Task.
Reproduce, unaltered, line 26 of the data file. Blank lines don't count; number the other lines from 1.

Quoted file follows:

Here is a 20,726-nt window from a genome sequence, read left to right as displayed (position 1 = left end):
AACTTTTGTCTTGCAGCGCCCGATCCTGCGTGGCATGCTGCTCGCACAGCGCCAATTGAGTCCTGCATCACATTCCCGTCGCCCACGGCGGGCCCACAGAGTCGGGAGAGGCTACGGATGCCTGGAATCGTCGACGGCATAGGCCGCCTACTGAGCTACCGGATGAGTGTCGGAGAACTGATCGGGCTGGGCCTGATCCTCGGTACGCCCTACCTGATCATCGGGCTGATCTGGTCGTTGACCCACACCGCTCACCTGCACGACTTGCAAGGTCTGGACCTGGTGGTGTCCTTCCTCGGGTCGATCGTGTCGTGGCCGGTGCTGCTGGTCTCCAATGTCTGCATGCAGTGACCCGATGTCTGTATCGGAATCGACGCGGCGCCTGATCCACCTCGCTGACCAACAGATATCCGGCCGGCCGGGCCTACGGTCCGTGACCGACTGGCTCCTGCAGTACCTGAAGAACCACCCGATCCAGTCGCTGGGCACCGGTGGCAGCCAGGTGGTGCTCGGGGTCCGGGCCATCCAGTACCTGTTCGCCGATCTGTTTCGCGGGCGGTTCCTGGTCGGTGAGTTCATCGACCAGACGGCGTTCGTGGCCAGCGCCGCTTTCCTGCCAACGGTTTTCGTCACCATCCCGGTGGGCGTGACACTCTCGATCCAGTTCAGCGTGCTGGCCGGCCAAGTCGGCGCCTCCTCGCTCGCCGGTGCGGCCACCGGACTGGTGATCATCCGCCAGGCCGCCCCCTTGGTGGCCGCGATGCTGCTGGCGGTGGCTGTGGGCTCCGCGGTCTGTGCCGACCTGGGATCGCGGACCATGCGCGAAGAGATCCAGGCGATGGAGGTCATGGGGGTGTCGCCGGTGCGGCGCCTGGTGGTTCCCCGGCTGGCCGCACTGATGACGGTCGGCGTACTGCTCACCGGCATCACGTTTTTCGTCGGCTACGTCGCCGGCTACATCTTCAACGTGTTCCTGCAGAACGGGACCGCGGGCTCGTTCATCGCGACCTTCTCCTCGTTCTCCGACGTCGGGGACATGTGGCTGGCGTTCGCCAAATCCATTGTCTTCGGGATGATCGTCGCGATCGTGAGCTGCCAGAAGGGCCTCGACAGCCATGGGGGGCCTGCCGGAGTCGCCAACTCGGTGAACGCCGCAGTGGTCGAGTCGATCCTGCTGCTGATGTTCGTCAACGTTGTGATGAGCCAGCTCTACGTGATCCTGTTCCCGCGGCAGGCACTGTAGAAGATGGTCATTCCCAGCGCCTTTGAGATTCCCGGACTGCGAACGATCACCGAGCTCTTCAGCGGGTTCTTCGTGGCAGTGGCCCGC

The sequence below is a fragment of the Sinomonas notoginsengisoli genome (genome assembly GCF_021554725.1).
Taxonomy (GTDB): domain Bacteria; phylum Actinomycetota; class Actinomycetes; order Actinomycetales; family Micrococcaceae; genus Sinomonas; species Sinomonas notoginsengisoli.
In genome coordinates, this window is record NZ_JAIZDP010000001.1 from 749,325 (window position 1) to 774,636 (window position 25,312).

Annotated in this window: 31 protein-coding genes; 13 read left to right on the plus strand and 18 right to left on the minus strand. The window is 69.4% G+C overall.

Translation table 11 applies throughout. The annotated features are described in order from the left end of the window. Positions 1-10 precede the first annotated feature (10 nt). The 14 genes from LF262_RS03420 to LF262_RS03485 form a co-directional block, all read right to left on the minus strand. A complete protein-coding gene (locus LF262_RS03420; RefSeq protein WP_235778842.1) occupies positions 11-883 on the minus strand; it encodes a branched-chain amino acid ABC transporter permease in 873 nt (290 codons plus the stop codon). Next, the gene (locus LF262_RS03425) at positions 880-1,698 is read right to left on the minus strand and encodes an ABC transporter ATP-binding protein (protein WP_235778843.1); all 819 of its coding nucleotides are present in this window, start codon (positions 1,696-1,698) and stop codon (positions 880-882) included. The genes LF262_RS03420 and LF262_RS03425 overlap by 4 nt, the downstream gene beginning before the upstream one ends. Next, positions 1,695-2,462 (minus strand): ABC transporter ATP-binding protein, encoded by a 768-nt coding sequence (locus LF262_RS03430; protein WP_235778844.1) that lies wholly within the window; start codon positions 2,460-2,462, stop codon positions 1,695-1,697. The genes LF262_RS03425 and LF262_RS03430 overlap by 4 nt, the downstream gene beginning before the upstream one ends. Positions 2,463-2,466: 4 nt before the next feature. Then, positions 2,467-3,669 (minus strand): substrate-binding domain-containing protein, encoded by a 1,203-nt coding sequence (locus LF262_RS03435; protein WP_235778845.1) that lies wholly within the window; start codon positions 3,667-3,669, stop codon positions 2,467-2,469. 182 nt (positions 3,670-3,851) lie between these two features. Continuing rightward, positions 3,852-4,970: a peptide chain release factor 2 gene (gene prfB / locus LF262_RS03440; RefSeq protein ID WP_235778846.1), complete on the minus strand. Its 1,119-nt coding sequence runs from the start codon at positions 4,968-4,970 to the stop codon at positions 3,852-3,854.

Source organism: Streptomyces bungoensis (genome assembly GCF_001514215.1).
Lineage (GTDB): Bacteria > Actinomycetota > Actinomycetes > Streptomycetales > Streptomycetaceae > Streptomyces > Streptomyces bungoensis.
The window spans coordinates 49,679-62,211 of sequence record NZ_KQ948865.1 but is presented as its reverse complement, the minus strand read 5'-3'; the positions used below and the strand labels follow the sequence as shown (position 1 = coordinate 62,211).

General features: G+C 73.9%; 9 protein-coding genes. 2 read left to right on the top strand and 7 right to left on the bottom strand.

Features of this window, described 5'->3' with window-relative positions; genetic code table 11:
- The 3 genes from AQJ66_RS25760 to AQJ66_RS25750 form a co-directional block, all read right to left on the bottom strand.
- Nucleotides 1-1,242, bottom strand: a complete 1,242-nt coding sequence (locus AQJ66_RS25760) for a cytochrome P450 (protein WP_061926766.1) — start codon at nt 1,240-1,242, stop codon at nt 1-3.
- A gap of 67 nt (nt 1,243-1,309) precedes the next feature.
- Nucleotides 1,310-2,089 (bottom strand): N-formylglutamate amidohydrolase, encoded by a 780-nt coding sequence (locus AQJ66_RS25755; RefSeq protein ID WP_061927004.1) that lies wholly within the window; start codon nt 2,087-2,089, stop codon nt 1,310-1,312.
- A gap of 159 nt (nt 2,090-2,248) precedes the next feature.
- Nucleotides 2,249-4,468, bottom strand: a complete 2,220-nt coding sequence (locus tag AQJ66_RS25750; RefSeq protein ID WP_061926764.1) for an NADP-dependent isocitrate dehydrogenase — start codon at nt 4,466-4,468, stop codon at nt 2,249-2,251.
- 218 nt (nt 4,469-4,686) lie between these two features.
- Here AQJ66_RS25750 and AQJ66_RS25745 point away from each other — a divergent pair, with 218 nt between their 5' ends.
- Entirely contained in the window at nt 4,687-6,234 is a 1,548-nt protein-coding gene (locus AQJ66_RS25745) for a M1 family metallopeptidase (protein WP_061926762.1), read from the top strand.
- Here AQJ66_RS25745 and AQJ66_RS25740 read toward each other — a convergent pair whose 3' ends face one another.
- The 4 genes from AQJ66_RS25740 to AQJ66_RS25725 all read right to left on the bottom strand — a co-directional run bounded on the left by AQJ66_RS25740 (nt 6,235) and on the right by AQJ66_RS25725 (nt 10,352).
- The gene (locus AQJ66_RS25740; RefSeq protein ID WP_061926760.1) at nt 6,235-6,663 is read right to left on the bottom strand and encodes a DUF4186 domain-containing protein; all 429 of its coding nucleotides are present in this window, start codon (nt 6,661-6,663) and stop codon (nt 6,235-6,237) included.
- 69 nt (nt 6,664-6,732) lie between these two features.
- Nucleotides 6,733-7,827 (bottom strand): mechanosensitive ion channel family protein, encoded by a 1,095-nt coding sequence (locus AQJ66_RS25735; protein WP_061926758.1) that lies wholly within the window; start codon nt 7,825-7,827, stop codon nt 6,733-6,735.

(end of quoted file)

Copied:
- Nucleotides 6,733-7,827 (bottom strand): mechanosensitive ion channel family protein, encoded by a 1,095-nt coding sequence (locus AQJ66_RS25735; protein WP_061926758.1) that lies wholly within the window; start codon nt 7,825-7,827, stop codon nt 6,733-6,735.